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Posts from the ‘FRESH’ Category



Out of season calves
appear one day, indicating
things gone wrong in the

How they flesh out neglect, holes in fences,
unperceived shortcomings in one’s plans.
Yet there they are, robust,
sprightly creatures shimmering
in the morning

like new leaves; dear
to whom they’ve come
as breath itself, misbegotten
signs of what, we pray, shall ever keep
in this world.

                                by Sean Sexton



The light this hour
So little holds the sky,
enters our room—enough
for love’s secret toil

and aftermath, things
small as this light, overwhelmed
by a world it wakens. See
the moon’s nimble

gleaming over the treetops,
frog on each trunk climbing
through saffron to bed.

A single bird voices
the last dim clarity
before rising mists
untenure our dreams.

                                by Sean Sexton



John Reedy Photo



I’m wearing my pants aint I?
My grandfather would say.

Never go around without a pocket knife
is what Joe Yates told us,
Or someday someone will beat the shit out of you!

This morning, I sent the boys out to feed the calves. They
Hesitated, drove back to me yelling, throw us your knife—
We need it to open the bags. Not a blade between them.

Now I’m the man
without his pocketknife.

                                                by Sean Sexton


Driftin 2

John Reedy Photo



                 “Why do you seek the living among the dead?
                                                                     Luke 24:5

What might have been a fallen star,
glittering in the distance
became the dreaded sight—
A heifer in trouble, calving.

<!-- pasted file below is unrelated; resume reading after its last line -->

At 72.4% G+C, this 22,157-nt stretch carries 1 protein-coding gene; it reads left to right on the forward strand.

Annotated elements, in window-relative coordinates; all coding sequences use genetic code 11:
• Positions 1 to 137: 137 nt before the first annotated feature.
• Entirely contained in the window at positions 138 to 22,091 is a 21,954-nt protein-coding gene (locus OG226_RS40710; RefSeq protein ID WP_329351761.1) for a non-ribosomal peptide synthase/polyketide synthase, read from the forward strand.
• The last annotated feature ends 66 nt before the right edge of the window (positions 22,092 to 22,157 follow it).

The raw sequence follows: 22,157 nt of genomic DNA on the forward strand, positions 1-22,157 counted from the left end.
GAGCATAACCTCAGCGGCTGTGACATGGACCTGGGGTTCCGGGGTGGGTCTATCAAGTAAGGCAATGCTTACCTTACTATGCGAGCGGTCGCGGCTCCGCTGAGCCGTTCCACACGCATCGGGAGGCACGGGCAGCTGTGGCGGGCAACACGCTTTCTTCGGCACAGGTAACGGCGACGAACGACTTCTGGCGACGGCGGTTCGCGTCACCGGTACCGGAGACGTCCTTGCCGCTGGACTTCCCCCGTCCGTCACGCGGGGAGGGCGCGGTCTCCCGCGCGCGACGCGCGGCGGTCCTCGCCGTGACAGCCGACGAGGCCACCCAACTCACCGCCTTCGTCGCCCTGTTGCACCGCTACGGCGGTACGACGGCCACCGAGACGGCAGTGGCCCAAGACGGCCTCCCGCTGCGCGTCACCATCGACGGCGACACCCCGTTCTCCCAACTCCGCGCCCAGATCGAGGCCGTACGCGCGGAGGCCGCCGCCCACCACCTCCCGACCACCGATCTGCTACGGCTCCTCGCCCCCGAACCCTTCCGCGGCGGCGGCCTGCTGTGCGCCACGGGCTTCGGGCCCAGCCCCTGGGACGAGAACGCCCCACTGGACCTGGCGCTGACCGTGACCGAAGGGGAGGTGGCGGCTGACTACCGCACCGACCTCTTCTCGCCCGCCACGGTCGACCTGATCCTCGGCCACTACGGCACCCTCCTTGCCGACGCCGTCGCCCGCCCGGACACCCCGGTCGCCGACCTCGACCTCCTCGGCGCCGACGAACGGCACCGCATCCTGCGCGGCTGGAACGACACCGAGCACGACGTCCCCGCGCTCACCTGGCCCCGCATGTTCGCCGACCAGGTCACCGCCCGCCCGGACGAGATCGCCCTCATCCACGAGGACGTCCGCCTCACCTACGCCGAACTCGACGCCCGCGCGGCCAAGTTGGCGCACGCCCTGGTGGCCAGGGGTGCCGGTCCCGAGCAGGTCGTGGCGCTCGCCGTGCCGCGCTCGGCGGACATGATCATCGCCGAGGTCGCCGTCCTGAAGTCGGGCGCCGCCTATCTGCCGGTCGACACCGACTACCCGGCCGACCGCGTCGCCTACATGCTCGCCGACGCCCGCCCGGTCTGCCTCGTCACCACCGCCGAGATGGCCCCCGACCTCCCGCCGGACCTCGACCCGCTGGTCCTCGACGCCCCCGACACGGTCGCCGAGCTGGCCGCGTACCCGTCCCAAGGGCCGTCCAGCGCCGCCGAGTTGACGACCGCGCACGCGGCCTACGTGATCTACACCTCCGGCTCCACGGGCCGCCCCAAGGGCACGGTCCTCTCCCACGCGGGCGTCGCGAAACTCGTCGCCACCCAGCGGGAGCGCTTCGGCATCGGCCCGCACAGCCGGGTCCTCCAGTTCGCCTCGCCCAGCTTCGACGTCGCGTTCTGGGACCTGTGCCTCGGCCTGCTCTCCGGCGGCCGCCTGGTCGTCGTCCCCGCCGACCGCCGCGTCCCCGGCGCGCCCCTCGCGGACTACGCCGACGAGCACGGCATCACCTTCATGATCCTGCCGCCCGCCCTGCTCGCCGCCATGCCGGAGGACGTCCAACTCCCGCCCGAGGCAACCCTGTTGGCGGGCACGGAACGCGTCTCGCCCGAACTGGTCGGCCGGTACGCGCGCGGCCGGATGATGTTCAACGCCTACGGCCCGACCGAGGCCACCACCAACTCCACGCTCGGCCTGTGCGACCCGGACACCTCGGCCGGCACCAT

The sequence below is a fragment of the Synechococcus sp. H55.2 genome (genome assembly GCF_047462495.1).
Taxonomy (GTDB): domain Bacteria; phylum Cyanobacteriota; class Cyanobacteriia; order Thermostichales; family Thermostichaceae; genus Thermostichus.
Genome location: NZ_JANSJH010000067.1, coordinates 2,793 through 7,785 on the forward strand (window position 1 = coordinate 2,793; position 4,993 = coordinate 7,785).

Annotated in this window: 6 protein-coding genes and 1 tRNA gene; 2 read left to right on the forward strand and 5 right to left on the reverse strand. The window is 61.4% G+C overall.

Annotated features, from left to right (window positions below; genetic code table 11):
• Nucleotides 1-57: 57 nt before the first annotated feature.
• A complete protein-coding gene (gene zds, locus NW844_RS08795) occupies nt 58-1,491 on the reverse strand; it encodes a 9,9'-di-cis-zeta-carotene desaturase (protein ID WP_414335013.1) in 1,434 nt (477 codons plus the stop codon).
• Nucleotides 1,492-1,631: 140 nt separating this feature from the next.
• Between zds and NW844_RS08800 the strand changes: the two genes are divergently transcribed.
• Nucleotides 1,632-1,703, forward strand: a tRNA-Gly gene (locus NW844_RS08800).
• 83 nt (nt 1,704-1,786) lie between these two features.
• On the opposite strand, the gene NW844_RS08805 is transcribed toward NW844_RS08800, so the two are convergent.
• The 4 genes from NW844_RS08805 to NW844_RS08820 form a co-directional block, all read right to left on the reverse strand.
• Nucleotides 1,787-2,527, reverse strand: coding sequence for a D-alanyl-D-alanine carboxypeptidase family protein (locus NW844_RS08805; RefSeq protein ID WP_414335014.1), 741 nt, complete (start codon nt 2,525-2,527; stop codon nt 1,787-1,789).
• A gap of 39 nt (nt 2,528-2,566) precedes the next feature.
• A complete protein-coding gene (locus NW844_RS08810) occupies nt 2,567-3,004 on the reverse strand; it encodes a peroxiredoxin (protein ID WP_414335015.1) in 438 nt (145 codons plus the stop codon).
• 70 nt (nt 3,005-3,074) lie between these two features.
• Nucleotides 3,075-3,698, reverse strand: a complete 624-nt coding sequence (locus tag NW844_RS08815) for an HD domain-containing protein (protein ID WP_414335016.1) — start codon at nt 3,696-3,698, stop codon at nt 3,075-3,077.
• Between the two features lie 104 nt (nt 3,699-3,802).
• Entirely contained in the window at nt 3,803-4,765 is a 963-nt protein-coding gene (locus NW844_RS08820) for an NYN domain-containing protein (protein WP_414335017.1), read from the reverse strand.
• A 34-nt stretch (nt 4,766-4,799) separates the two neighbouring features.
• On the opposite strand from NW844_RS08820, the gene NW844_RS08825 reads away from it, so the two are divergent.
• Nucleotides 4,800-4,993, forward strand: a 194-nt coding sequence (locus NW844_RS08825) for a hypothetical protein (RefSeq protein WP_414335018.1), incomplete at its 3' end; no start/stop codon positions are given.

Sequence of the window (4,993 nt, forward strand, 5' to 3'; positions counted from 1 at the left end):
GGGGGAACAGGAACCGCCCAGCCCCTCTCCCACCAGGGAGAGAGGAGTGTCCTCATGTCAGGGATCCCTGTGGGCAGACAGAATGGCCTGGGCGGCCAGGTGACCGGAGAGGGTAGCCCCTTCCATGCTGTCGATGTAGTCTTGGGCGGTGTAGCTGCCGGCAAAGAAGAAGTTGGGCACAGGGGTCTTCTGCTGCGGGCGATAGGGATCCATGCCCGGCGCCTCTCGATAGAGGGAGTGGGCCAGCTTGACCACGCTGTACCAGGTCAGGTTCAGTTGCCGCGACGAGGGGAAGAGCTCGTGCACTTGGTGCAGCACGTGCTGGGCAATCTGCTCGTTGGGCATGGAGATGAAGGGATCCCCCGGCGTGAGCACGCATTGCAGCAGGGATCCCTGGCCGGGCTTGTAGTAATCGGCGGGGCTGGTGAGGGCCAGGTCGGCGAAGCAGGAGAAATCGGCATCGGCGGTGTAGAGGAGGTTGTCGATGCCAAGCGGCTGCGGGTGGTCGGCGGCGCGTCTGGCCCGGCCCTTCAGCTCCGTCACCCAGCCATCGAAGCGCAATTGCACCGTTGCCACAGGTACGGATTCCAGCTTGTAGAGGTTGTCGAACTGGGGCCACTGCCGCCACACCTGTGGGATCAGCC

But she was dead, still warm,
her uterus prolapsed: half its length
inside out, entwined with torn

a useless vision consigned
to heartache, awe and abandon
with all thought
of her.

But the calf
must still be inside.
How was he lodged,
what went wrong?

I tried to push in and find him;
but tides of flesh kept me out.
I cut across the tissues with my knife,
opened her, loosing a wash

of blood, removed
and set aside the mass,
reached in to

He must be out, I thought, rising
to walk in circles around her
searching clumps of grass for him—
But nothing.

I left,
drove toward cows in the distance,
noticed in the woods
a small, dark form,

soggy and disheveled,
nursing the knob of a tree,
sucking anything to connect
with this world.

I caught and bound and carried him
home and called on the phone
for someone to take him:
Do you want a red baby brahma bull?

Cousin Rob said he’d sworn off bottle-raising calves,
but a brahma bull—too much to resist.
Save him for me, he said,
I’ll be by.

In the pen, he sucked the boards, posts, climbed
through the shed, sucking things stored there;
sucked my hands, my pants, the gate as I tricked him
to escape.

Colostrum, I thought,
is out there in her.
He won’t be worth a shit without it,
The old timers say.

I couldn’t go there again—but I couldn’t not go.
so I found the blue bucket on a shelf,
washed a cup and empty milk jug and
in ten minutes,

udder by udder,
I’m stripping out a dead cow
in the full light of day,
wondering who I am.

It comes cold with every grasp, hissing into the cup.
Fingers tired, I stop— add it to the jug,
continue, hands sticky, aching, keeping on